The Free Church of Scotland has urged a body examining future powers for Holyrood to lower the voting age to 16 for all elections.
The denomination made the suggestion to the Smith Commission because it was “puzzling” that people of that age could get married but were unable to participate in general elections.
The voting age for the independence referendum last month was lowered to 16 and record numbers of young people took part.
Free Church board of trustees chairman and former principal of the University of the Highlands and the Islands, James Fraser said it welcomed the fact that people across the whole age spectrum took part in the referendum.
“We find it puzzling that as a nation we are prepared to let young people marry at the age of 16 with the profound implications that such a step has, and yet we are hesitant about giving them the opportunity to vote,” he added.
“We believe that an interesting by-product of the referendum debate is to consider making this change in the voting age a permanent feature of politics in Scotland, and, dare we say it, in the rest of the UK.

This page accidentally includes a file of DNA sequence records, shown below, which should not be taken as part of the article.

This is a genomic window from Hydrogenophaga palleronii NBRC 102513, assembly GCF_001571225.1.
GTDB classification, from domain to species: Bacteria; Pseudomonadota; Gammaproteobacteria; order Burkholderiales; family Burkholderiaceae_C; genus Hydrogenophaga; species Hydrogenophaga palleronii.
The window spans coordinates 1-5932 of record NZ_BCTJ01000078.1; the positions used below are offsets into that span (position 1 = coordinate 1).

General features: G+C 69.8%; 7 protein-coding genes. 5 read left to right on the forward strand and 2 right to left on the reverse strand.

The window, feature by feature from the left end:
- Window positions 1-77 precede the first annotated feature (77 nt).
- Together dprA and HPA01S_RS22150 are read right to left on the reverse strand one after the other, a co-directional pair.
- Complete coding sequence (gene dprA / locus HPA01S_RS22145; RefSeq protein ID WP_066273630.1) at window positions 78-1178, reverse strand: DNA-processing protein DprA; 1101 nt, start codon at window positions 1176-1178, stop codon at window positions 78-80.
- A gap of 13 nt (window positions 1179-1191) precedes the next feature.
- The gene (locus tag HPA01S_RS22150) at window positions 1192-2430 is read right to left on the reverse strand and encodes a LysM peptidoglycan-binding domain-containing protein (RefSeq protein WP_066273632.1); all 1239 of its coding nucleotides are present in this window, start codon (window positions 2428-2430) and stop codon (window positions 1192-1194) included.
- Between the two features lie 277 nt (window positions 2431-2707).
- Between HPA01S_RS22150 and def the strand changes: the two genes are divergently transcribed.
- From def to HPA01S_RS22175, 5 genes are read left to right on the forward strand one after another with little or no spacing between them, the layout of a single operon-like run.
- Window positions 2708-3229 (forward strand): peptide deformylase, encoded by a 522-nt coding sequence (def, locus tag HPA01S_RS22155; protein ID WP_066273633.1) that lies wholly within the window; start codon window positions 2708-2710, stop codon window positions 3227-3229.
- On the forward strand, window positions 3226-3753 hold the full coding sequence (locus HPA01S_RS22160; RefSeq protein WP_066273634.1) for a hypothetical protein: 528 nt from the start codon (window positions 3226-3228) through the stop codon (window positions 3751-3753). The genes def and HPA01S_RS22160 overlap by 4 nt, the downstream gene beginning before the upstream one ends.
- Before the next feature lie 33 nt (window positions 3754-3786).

“It would go a considerable way to maintaining the momentum of the political debate and ensuring that young people at an early age are given the opportunity to value and participate in democratic politics.”
The Free Church of Scotland says it has seen a significant increase in the number of 16-30s attending services over the past six years.
A think tank called Dpart published a report last week which concluded that the voting age in all elections should be extended to 16 and 17-year-olds.
It carried out research that found making the change could increase youngster’s engagement with politics – a view also shared by the Scottish Youth Parliament.